In early January the CDC and FDA warned of salmonella in peanut products from the Peanut Corporation of America, a peanut plant located in GA. One of my clients, the Academic Network, jumped into action once early indicators began to surface.
(They’re a Stericycle company, whose job it is to help manage recalled peanut and peanut paste products by getting them out of stores and destroying them.)
The Academic Network’s role is to provide health care professionals to help answer questions about product recalls, and provide the social media “listening” services necessary to help companies anticipate product recall issues.
I set up the listening systems for them, and help monitor them during crises like this, the largest food recall in history.
Anticipating Risks to Mitigate Them
We started monitoring the web (Twitter, Facebook, other social media sites) for conversations about peanuts, and the experience was quite amazing.
- We were able to predict the spread of the recall from people to pet food - days before any announcement
- We predicted the spread of fear from peanut products to peanut butter in jars weeks before peanut butter jar sales dropped off by 25%
- We reached out to associations (like the Grocery Manufacturer’s Association and the American Peanut Council) to help them handle the huge job of getting the right information out to people online. No one listened.
- People talk about peanut butter online a lot (probably second only to bacon) and we watched the hysteria grow exponentially the day after the inauguration, when Tweets and posts like this appeared:
…and it really hasn’t stopped. Victims of the peanut recall are not only the poor unfortunate souls, families and pets who ate the tainted stuff; but the businesses who are losing millions in sales of perfectly good products.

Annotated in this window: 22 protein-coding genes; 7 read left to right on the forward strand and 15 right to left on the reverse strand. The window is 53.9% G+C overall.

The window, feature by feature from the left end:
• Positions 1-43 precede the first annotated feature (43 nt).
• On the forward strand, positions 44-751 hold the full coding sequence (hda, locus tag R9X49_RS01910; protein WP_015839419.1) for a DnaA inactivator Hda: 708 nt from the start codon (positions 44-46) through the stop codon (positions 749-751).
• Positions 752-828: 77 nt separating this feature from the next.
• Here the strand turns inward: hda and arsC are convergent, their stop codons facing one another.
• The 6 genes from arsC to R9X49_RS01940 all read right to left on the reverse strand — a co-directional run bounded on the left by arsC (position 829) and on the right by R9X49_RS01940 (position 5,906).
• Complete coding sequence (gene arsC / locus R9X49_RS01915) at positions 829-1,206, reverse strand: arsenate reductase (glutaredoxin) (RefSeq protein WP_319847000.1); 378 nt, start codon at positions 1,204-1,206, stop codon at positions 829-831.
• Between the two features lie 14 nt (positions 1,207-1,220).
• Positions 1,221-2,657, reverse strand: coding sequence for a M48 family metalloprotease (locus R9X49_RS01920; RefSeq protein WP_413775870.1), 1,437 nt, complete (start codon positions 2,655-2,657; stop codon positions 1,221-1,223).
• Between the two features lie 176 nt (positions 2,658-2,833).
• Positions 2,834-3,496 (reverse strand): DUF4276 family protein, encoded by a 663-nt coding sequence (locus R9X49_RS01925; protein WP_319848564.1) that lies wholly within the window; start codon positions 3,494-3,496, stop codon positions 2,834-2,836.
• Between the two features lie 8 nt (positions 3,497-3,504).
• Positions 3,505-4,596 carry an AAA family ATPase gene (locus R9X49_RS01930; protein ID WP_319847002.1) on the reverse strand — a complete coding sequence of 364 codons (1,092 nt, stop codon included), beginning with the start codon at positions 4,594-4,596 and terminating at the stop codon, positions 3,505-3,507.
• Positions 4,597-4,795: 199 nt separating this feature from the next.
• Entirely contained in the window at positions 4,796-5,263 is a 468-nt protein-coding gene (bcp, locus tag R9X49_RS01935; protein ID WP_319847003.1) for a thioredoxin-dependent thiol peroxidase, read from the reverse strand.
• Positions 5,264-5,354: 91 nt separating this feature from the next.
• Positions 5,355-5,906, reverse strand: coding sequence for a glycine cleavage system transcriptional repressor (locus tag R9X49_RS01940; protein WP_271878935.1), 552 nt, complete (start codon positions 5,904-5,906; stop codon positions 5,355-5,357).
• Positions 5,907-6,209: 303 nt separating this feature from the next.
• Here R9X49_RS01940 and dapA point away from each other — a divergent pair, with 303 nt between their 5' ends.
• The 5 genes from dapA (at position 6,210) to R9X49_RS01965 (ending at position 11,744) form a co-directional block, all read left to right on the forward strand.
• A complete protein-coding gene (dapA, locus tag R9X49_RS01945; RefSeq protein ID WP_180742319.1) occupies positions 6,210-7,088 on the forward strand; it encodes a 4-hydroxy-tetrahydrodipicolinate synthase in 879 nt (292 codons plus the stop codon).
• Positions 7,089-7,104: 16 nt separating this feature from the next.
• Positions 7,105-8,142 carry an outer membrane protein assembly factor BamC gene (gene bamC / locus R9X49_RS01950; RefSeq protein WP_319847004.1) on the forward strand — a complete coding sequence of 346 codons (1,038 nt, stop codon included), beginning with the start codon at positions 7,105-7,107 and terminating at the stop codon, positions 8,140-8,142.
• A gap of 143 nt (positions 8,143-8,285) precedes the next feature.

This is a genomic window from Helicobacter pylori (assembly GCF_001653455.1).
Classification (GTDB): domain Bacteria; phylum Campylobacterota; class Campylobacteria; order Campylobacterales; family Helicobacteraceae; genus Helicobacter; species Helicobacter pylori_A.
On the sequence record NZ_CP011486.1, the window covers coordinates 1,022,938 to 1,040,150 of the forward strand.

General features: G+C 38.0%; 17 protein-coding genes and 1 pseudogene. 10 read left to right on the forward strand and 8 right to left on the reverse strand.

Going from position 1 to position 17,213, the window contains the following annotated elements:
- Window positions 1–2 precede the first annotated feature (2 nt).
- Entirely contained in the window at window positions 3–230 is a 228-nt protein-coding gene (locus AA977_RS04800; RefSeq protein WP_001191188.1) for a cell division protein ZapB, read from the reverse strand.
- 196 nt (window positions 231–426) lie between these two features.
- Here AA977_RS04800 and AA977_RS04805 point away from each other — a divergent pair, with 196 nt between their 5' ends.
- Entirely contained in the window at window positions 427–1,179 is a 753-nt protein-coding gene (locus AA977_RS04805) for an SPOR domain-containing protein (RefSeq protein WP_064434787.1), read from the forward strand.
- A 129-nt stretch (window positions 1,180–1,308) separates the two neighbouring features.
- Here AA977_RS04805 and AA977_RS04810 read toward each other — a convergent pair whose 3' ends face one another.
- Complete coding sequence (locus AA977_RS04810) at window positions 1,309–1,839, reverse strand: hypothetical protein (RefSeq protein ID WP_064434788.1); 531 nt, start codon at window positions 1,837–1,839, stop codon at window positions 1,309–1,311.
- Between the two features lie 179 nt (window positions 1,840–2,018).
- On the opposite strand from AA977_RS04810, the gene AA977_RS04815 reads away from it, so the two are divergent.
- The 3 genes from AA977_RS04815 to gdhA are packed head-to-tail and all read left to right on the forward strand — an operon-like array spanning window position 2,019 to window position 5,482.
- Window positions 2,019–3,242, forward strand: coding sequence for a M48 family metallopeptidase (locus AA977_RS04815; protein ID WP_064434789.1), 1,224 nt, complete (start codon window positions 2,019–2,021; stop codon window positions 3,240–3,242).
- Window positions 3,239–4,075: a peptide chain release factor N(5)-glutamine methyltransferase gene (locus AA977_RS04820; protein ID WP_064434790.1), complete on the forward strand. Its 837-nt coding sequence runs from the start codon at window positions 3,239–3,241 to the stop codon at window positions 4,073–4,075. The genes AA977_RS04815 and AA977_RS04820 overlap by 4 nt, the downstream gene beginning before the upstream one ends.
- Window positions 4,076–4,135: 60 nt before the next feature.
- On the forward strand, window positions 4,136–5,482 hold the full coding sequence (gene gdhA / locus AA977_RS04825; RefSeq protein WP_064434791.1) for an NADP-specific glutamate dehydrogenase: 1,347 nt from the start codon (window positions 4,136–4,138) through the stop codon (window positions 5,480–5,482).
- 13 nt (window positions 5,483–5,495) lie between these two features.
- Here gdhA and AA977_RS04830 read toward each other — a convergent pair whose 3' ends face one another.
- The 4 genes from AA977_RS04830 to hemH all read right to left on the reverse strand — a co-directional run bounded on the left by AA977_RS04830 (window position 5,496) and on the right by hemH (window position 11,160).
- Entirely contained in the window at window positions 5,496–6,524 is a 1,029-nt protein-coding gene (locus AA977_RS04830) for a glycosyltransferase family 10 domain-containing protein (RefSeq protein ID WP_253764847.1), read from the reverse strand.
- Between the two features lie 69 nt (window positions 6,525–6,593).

Traditional Response Fell on Deaf Ears - While Hysteria Grew
As the fear of peanuts, peanut paste and peanut butter spread in that first few weeks, no one from the food industry proactively reached out to consumers online. If they did, I didn’t see it.
Oh, sure, there were press releases announcing that products were safe, but unless you were subscribing via RSS to certain key phrases, they were falling on relatively deaf ears - as evidenced by the falling sales of peanut butter products of all kinds.
Apparently the food industry (and those who represent them) are glacially slow in their platforms and processes; and were unable to react to the needs of consumers and deliver information in the right channels of communication.
Meanwhile, Online…Â People Reached Out to Help
From the beginning, the confusion was mitigated slightly when news reporters, bloggers, Tweeters and others shared links to the FDA site where, (weeks later) they’ve finally added search capability to help navigate the growing list of tainted products.
In a highly unusual - and I’ll bet expensive - move, today you’ll see ads and coupons in papers across the country from companies like ConAgra and Smuckers attempting to tell consumers their products are safe. That’s one way to try to recoup confidence in products.
And I’m finally seeing Google ads from providers - not just trial lawyers - on peanut butter searches:
Learning Our Lessons - Stopping the Spread of Fear
What should we do next time? (And there will be a next time, just change the food source and product…)
- Association sponsorship of a social web site dedicated to quelling the myths around recalled products, staffed by nutritionists, nurses and doctors - why not? It takes no time to put one up - if you know what you’re doing. And you can answer questions in near-real time. Imagine the resource that would be to consumers.
- Point searchers to it using PPC advertisements - engage search behavior to spread the word
- Mobilize the millions of social media connectors to get the word out - give us good information, and we’re delighted to help out
One of the pictures (and I love pictures) I’m most proud of during this mess is this one, from Google Insights:
See the regional interest in the recall? The Portland-based team supporting the Academic Network’s efforts has been highly engaged - and it shows.
I just hope next time we’ll have some industry partners interested in hearing how they might leverage the knowledge we’ve gained from this terrible scare much earlier in the process.
I’m sure there would have been millions of dollars in savings, much less hysteria, and (perhaps even) lives saved as a result.